The Great Medical Swindle (Corruption in the Health Industry)


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Doing a Google search about this subject, you can find so many legitimate studies, articles, and texts exposing and describing how the pharmaceutical industries maintain a dysfunctional, parasitic, criminal, and deceptive relationship with physicians. Along with dirty tactics such as intimidation, pressuring, and of course bribery, big pharmaceutical industries do all sorts of dirty tricks just to prioritize profit over cure or patients, by any means necessary! As a result, this culture of corruption in the health industry and in the public health department has enabled further regression not only to the millions of patients suffering but also to the quality of society we are trying to maintain.

According to the recent article (published this October 2019) by Vinay Prasad, M.D., associate professor of medicine in the Division of Hematology and Medical Oncology at Oregon Health and Science University,

One study found that 85% of the experts who wrote widely used cancer guidelines had received payments averaging more than $10,000 from pharmaceutical companies. These guidelines mandate that Medicare pay for off-label use of cancer drugs. Research also shows that physicians who consistently put pharmaceutical money in their bank accounts are more likely to prescribe that company’s drugs.” 

This means that there is a serious conflict of interest being swept under the rag by many health professionals involved in the decision making for public health. And just like cancer, it is very toxic and deadly. 

Calling for the ending of this malignant culture, Dr. Prasad added, 

I have lectured at major pharmaceutical companies, but without accepting money, travel expenses, or meals. Researchers should be free to work with pharmaceutical companies on trials, but there is no legitimate reason why a well-paid physician needs to take personal payments, gifts, meals, or travel expenses from the pharmaceutical industry. That practice must end.”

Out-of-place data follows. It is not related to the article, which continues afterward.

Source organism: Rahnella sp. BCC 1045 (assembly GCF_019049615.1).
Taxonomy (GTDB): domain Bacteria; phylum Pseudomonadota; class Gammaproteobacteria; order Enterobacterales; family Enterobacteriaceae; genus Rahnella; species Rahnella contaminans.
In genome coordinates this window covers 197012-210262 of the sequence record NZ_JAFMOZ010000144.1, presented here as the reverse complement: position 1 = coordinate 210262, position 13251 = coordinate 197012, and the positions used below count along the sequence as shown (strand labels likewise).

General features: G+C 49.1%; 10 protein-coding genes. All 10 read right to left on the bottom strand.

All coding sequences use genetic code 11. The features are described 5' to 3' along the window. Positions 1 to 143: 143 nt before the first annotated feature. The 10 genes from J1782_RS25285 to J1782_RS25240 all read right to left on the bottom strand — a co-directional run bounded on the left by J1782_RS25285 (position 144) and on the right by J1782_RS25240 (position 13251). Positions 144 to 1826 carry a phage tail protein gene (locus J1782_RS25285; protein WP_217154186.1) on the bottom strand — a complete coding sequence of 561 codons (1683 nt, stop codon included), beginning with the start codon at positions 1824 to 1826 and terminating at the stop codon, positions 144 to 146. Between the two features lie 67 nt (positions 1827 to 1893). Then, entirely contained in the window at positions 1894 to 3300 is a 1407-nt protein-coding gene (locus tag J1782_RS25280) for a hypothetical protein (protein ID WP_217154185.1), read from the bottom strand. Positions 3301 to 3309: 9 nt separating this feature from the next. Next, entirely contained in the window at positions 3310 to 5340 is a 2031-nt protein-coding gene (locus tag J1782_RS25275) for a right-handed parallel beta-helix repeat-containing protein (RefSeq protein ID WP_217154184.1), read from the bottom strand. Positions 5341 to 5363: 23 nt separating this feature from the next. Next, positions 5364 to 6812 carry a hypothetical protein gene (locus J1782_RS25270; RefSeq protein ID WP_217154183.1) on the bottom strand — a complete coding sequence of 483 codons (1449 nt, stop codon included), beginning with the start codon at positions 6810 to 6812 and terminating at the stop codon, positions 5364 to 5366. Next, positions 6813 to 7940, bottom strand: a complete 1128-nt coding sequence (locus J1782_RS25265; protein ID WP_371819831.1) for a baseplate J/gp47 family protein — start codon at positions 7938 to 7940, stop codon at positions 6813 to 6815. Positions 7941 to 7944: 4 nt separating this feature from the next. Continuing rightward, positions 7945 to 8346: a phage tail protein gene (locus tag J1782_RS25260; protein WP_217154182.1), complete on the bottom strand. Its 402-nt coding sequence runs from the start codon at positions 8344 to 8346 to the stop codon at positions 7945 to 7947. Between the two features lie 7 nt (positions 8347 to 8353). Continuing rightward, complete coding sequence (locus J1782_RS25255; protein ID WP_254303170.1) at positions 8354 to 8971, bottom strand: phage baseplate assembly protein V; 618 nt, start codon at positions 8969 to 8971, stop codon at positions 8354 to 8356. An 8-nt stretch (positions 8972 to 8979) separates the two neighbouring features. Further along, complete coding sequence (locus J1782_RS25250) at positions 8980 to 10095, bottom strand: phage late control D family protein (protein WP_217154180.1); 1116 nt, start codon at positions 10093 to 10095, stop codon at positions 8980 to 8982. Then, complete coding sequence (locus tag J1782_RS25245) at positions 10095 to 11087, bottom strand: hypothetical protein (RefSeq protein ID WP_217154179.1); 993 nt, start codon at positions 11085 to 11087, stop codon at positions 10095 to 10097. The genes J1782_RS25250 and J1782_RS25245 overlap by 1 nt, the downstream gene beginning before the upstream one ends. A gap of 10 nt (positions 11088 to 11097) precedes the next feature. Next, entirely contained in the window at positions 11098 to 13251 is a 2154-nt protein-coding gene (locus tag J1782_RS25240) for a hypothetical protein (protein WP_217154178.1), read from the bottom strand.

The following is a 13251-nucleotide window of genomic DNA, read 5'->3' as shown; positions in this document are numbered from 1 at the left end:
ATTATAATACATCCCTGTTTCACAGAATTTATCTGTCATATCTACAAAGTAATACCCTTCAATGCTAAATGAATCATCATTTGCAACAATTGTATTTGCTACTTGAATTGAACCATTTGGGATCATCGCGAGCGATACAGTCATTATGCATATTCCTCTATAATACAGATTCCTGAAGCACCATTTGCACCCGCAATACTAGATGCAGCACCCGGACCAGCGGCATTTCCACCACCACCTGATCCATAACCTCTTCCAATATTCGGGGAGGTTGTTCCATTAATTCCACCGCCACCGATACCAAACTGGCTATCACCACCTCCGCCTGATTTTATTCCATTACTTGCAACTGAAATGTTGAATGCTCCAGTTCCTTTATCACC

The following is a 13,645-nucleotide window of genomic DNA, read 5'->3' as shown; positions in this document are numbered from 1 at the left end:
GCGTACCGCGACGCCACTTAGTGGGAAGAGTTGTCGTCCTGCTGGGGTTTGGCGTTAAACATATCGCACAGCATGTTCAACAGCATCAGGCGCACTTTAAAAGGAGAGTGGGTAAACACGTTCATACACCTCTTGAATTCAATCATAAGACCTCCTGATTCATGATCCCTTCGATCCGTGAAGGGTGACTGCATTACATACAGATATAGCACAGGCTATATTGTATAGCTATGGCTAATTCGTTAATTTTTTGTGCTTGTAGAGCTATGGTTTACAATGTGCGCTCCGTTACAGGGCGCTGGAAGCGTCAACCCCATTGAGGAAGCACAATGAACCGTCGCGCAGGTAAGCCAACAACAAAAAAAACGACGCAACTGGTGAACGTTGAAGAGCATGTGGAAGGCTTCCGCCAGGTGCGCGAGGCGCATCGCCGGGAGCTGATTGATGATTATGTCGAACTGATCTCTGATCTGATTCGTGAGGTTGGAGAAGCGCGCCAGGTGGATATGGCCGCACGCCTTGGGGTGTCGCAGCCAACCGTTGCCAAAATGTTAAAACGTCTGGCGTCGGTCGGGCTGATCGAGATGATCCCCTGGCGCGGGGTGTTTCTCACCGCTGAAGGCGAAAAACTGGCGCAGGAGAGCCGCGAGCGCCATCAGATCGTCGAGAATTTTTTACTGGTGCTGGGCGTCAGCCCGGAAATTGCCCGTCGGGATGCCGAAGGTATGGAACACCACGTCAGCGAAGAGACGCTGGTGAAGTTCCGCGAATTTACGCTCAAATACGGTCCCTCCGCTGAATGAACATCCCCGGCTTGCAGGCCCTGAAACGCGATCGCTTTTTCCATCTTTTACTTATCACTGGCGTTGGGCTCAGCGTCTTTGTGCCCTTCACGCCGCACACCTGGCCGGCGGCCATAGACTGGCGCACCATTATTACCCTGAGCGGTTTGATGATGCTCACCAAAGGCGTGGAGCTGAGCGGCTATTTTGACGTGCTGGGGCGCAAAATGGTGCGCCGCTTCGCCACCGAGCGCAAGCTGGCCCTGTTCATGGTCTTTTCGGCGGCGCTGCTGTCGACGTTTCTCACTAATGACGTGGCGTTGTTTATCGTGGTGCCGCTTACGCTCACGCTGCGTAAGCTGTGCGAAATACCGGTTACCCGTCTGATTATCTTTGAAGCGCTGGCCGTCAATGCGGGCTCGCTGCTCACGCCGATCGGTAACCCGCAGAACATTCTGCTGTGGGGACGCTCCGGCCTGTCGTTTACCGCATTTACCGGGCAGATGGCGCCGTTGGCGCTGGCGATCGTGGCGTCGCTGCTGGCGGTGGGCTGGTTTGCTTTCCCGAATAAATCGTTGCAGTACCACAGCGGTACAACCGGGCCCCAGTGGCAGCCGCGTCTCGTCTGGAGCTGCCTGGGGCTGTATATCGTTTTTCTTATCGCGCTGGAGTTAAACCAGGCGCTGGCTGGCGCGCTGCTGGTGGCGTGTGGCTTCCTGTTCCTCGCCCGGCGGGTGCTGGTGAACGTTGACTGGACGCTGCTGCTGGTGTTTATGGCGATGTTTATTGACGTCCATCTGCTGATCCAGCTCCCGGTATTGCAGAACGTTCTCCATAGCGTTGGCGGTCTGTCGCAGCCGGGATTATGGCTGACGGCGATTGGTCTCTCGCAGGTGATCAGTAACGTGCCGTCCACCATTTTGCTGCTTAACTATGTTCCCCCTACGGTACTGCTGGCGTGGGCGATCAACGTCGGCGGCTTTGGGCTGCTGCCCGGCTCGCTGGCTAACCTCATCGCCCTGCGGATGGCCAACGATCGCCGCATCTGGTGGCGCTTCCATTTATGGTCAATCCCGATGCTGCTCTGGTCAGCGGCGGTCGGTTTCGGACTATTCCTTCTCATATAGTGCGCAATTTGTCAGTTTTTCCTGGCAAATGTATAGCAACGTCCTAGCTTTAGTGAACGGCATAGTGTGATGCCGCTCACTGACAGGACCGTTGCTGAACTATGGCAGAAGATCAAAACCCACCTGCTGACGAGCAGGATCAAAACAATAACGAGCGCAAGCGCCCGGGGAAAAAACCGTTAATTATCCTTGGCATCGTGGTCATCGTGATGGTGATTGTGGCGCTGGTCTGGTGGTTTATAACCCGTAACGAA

In 2006, the Unilab Corporation in the Philippines, for example, made around Php 20 billion in their sales. This skyrocketing sale is a reality to many of these drug companies. This is because of their persuasive and most of the time aggressive marketing strategies and gimmicks through advertisements (sometimes using famous celebrities), fake advocacy efforts, sponsorships, trade promotions, and of course, bribery. These big drug tycoons spend billions of dollars for these efforts that’s why no wonder they will do anything to return that investment. However, this corporate mindset and treachery has destroyed public health while also debasing vulnerable doctors, especially those greedy money-hungry physicians, and turning them into legal drug pushers to create huge profit as a return to their favours. Such unethical practices have been infecting our healthcare and its professionals (and sometimes even our government) for quite a long time now.

Because most people are kept ignorant about diseases, prescription medications, and other important matters related to this subject, they often end up putting their 100% trust to their doctors. However, it is known that most doctor’s medical views and decisions are mainly influenced by the pressure of these drug companies and not by his or her extensive knowledge about the medication. And even worst sometimes, just to fill the quotas and earn lots of money, doctors desperately “invent” illness and misdiagnose patients. This is very common especially in psychiatric institutions. This deceitful persuasion is mostly a result of pharmaceutical sales representative’s pressure to physicians and other health professionals. 

Other ways physicians make lots of money are through having strong ties with big pharma brands. They participate in the so-called clinically-based researches, speaking engagements to promote new drugs (or old drugs that has been found ineffective and even dangerous such as the Dengvaxia, etc.), medicine referrals, endorsing medical devices, etc. in exchange of the company’s wonderful offers such as “all expense-paid trips to luxury resorts”, long-term free accommodations, and all sorts of “gifts” that would, obviously, influence or even pressure their judgements and medical decisions. These unethical practices are all for financial gains; leaving the patients and ordinary citizens out of the equation; sometimes sending them to early death. These immoral and criminal practices are common not only in the Philippines but also in many parts of the world.

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